Republicans turn pandemic into fight about racism

Health experts condemn profiling virus along ethnic lines.

There they go again - only the Republican Party could turn a pandemic into a fight about racism.

During the Mar. 18 White House press briefing, Donald Trump repeatedly referred to coronavirus as the “Chinese virus.” Reporters pressed him on his remarks, stating that many people consider it racist, and that it could put Asian Americans at risk from seeking or receiving care.

His response was as Trumpian as it gets, “It’s not racist at all, they probably agree with it 100%.”

The Washington Post reports that Asian Americans have shared stories of aggressions since the virus started appearing in the United States.

And the head of the World Health Organization’s health emergency programs, Mike Ryan, told Newsweek

“I’m sure anyone would regret profiling a virus along ethnic lines…we need solidarity, we need to work together… The pandemic of influenza in 2009 originated in North America. We didn’t call it the North American flu.”

And then Texas Senator John Cornyn piled on.

Cornyn, who represents the third largest Asian American population in the nation, was asked by The Hill if he was on board with Trump’s remarks, and if it is helpful that it singles out a group of people to blame (you can see the video of the full exchange here).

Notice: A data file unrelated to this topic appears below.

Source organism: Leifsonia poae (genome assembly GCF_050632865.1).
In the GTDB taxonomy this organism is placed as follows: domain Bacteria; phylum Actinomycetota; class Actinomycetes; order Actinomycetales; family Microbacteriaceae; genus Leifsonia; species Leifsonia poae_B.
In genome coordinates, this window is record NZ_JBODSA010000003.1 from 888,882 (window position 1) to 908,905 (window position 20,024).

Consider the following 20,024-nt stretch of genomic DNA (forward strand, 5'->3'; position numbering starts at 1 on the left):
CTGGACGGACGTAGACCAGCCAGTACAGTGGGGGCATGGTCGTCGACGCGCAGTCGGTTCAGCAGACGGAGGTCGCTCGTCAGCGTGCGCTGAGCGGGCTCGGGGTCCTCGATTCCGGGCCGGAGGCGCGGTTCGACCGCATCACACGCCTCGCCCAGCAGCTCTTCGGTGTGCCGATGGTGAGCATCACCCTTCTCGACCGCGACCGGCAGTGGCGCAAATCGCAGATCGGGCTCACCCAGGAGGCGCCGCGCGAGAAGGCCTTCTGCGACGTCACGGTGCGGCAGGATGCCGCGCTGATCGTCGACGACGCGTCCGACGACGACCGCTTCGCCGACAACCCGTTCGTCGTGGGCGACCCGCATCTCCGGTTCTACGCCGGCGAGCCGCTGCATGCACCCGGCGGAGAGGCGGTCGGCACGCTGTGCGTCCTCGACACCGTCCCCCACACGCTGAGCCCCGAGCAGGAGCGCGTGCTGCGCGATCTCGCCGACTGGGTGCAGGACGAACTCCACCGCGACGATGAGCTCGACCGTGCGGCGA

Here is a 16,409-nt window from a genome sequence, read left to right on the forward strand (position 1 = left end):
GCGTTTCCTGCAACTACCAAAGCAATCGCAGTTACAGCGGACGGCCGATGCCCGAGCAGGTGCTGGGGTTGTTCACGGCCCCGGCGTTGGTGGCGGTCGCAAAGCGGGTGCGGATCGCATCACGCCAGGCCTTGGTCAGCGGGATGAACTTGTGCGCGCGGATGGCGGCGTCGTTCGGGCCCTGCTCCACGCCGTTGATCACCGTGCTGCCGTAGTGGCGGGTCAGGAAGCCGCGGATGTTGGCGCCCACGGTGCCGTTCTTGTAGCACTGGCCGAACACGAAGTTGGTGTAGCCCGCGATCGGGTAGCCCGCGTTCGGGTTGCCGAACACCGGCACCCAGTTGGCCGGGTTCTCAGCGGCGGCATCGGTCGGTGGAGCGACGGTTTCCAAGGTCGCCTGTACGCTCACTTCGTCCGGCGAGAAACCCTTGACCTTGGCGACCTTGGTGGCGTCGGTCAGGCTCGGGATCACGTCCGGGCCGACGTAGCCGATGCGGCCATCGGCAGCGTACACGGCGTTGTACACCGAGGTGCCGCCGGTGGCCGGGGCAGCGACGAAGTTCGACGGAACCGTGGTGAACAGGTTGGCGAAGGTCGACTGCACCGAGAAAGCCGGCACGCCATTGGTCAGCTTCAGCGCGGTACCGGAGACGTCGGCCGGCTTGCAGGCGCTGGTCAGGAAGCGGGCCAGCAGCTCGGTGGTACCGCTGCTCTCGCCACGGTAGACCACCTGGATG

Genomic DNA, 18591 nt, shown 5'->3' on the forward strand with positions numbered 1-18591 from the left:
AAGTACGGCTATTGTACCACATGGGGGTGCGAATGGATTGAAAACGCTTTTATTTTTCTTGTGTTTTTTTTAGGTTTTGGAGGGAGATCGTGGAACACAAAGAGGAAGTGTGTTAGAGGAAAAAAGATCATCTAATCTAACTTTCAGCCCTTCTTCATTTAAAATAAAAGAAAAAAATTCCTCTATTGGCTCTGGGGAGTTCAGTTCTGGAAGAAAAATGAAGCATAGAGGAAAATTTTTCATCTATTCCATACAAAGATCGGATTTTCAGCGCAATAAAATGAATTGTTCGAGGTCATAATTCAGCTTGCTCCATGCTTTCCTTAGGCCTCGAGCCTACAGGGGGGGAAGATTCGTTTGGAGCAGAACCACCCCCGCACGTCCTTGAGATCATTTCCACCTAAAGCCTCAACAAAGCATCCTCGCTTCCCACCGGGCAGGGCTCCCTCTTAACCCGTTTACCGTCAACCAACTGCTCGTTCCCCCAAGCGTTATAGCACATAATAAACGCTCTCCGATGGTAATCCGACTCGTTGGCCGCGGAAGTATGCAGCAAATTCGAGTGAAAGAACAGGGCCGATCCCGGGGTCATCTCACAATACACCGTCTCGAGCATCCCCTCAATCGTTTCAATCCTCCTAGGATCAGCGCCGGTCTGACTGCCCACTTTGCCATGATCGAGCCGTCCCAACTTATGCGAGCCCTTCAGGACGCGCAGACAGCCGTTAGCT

“The culture where people eat bats and snakes and dogs and things like that, these viruses are transmitted from the animal to the people. That’s why China has been the source to a lot of these swine flu,” Cornyn said.

Not only are those racist stereotypes, but they are also complete lies as shown in a fact-check piece by The Texas Tribune, which points out that Cornyn was pushing a debunked myth and incorrectly identified China as the source of two other outbreaks. 

In other words, Cornyn was pushing fake news. It will be interesting to see how this plays out in swing districts this year, particularly in the heavily Asian American swing districts of Fort Bend and Harris counties.

Apart from the racist element, there’s a health hazard in singling out groups of people who may in turn feel they cannot seek medical attention without subjugation. Calling names doesn’t fix the problem, but the coronavirus proves that the urgency in maintaining the health of our entire community does.